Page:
Providing high-quality education for our nation’s children in grades K-12 has never been more important than it is today. The world is changing quickly, and we need to provide an educational system that prepares them for this fast paced world in which we live.
One often overlooked aspect of providing quality education is IAQ and its impact on learning. Over the years, many different studies have shown that good IAQ in the classroom contributes to better learning. One of the best ways to improve IAQ in the classroom is to increase the amount of outside ventilation air delivered to the space. Increasing the outdoor air ventilation rate in the classroom provides an environment where the students are more alert and engaged in their work. Teachers, as well, are more energized, focused, and able to do their best work. These same studies show that disease transmission and absenteeism is also reduced when more outside air ventilation is provided to the classroom.
ASHRAE WEIGHS IN
This study data is supported in ASHRAE Standard 62.1-2010. In reviewing Table 6-1 of the standard, you will note that K-12 classrooms have some of the highest required outdoor air ventilation rates of all of the spaces listed. The writers of the standard have obviously recognized that better ventilation provides a better and healthier learning environment.
Table 6-1 of Standard 62.1 identifies two separate K-12 age groups, but in each case, the outdoor air ventilation requirement is the same. A standard K-12 classroom requires 10 cfm of outdoor ventilation air per person plus an additional 0.12 cfm of outdoor air per sq ft of classroom space. Art, science lab, and shop classrooms require the same 10 cfm of outdoor ventilation air per person but increase the classroom space requirement to 0.18 cfm/sq ft. A standard classroom for grades 1-12 is typically between 900 and 1,000 sq ft and is designed for a normal occupancy of 30 students and one teacher. What this means is that each standard classroom requires between 418 to 430 cfm of outdoor air for proper ventilation.
Now that we have identified the outdoor air ventilation requirements for a typical K-12 classroom, the next step is to identify the best and most efficient way to deliver that air to the classroom. As noted previously, K-12 classrooms have some of the highest outdoor air ventilation requirements of any spaces. Depending on the climate and location of the school building, the costs associated with heating, cooling, and/or humidity control of this outside ventilation air can be significant. There are a number of ways that designers can meet these ventilation requirements. The best approach can only be determined after careful consideration of all of the factors driving the design. Is lowest first cost a priority, or is maximum energy efficiency a higher priority? Identifying these factors early in the design process will help to determine the best design options moving forward.
This brings us to our discussion of the systems and technology that are currently available to meet these classroom ventilation requirements.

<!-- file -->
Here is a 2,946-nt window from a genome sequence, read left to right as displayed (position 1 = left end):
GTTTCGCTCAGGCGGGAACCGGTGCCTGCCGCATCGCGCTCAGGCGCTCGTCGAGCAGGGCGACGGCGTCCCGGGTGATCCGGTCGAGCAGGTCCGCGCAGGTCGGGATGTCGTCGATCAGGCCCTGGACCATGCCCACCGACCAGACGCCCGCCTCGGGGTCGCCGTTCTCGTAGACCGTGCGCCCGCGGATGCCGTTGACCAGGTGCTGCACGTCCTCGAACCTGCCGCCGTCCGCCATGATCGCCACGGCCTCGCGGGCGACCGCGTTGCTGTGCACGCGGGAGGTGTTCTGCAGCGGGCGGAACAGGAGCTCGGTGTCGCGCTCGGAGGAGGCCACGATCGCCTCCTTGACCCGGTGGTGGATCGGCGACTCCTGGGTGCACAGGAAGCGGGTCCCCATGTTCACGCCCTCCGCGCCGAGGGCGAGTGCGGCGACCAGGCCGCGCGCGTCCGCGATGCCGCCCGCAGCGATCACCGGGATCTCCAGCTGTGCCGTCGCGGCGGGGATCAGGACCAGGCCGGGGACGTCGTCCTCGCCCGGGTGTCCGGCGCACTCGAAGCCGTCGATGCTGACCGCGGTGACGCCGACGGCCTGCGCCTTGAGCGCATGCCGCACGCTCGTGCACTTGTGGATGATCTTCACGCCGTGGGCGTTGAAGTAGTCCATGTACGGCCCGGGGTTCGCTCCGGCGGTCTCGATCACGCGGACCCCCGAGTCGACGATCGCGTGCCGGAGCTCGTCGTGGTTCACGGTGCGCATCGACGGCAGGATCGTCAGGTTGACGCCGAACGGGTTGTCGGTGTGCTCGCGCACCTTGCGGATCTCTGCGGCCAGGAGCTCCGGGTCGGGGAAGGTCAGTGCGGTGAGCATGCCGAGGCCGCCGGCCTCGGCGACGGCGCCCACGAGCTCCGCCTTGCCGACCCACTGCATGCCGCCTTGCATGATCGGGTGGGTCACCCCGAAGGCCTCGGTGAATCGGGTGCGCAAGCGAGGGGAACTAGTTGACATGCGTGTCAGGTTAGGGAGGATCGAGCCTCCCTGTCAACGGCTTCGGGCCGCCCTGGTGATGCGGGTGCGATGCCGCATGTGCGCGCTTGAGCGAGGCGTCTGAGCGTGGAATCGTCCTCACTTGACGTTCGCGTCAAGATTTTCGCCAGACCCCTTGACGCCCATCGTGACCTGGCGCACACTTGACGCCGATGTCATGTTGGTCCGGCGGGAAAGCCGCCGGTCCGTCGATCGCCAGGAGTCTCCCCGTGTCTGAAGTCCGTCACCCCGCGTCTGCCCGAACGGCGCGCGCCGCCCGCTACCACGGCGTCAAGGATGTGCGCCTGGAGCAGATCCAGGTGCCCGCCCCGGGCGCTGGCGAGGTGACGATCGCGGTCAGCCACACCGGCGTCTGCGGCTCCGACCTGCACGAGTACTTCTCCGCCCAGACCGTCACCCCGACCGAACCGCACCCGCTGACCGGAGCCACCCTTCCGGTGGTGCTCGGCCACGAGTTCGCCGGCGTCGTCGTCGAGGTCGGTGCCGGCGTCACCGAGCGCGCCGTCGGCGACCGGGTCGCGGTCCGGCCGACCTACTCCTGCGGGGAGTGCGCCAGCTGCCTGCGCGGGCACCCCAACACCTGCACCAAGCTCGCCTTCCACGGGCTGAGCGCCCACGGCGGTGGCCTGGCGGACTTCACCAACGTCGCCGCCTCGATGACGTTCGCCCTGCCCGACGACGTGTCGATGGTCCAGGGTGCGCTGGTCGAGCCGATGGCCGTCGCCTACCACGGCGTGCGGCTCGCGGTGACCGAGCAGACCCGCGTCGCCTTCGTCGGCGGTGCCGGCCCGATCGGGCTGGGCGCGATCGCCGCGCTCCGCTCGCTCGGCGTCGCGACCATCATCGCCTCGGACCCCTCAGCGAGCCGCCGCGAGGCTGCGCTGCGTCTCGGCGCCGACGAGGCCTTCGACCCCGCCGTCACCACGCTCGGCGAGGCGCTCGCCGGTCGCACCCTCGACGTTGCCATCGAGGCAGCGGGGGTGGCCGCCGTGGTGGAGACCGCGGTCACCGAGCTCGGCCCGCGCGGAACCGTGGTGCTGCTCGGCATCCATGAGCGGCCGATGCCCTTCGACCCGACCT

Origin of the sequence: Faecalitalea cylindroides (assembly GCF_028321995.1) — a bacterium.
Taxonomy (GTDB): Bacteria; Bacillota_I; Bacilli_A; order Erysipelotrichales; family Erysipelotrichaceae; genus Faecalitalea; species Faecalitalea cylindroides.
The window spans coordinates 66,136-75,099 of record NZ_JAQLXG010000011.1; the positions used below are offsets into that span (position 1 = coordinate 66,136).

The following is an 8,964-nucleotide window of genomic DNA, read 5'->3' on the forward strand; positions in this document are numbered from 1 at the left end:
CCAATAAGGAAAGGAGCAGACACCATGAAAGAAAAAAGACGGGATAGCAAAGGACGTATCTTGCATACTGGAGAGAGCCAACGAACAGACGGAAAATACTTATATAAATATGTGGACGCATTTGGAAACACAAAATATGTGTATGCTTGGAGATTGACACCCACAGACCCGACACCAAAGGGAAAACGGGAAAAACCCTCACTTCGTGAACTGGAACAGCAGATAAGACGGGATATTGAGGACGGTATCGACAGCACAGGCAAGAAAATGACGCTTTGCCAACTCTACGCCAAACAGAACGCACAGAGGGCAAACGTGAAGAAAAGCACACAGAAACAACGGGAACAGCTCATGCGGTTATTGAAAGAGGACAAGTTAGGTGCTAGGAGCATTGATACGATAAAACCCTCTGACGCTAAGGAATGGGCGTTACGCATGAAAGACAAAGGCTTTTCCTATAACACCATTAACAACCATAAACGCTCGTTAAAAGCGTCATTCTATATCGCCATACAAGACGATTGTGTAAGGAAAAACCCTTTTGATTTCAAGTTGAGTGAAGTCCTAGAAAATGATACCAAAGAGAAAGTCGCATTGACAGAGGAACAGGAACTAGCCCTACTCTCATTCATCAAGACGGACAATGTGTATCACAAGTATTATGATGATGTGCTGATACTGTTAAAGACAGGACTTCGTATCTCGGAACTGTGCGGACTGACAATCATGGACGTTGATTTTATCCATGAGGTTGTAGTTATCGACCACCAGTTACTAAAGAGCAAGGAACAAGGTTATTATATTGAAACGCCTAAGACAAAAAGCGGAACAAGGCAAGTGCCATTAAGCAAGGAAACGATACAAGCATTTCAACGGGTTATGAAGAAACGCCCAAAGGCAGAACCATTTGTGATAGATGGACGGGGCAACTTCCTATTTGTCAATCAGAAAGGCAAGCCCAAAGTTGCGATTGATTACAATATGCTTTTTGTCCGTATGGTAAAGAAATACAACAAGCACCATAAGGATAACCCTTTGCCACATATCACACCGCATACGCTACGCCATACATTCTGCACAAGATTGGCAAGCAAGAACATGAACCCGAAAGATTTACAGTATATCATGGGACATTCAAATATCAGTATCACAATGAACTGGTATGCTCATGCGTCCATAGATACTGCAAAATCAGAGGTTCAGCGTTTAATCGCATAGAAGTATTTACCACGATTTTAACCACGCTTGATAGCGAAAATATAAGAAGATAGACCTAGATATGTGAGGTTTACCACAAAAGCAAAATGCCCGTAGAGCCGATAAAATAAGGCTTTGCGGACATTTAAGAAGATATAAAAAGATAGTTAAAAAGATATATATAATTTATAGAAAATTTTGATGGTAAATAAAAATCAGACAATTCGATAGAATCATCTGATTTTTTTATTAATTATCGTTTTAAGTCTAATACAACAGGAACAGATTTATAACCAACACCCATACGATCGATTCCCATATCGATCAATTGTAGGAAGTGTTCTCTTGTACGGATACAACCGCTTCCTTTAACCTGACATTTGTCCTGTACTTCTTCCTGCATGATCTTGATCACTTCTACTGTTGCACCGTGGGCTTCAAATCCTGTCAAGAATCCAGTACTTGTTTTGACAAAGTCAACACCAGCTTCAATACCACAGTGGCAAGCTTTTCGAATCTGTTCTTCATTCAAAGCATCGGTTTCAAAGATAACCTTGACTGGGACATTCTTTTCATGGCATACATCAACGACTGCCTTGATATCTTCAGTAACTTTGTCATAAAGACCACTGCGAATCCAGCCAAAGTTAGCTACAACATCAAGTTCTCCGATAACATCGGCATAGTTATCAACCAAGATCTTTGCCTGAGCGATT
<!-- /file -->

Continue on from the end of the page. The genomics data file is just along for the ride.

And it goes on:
STANDARD VAV AHU’S
Most school buildings designed and constructed today utilize some type of VAV delivery system to provide recirculated and outdoor ventilation air to the spaces. For discussion purposes, we will assume that our typical school building uses a system of central station AHUs that provide supply air to groups of VAV box terminal units. Each VAV box terminal unit serves one occupied classroom space in the building. It’s important to note that many, if not most, of the control technologies we will be addressing here can be applied with equal effectiveness in HVAC systems that utilize other types of air delivery systems.
A basic design approach commonly used for a central station AHU system with zone VAV boxes is as follows. The minimum outside air ventilation rate for each AHU system is determined using the procedure identified in ASHRAE 62.1-2010. The minimum outdoor air ventilation rates are determined for each space served by the AHU using Table 6-1. The ventilation rates for each space are then added together to determine the minimum outdoor air requirement for the AHU system. The AHU system is then sized and configured to provide the required amount of outside air, supply, return, and relief air, heating, and cooling capacity; and any other HVAC functions the system needs to provide.
The basic VAV AHU system described here typically uses a fixed position outdoor air damper to regulate the amount of outside air drawn into the system. During startup of the VAV AHU system, the TAB contractor is typically the person that measures and sets the minimum outside air damper position for each system. Per ASHRAE 62.1-2010, this minimum outside airflow setting must be performed when the variable volume AHU is at its “minimum system primary airflow.” The purpose of this is to ensure that the minimum required outdoor airflow is being delivered to the spaces under all system operating conditions. One problem with this fixed-position outside air damper in a variable flow AHU system is that as system primary airflow increases, the amount of outside airflow can also increase, which over-ventilates the spaces and uses unnecessary additional energy.
We previously noted that the ASHRAE minimum ventilation rates are based on the occupancy of the spaces served. In a K-12 school environment, the actual occupancy of classroom spaces can fluctuate significantly over the course of the day. A particular classroom can be fully occupied with 30 students for several hours, but then the same space can be unoccupied if the students are at lunch or attending classes in other specialty areas of the building such as the gymnasiums, science labs, or music classrooms.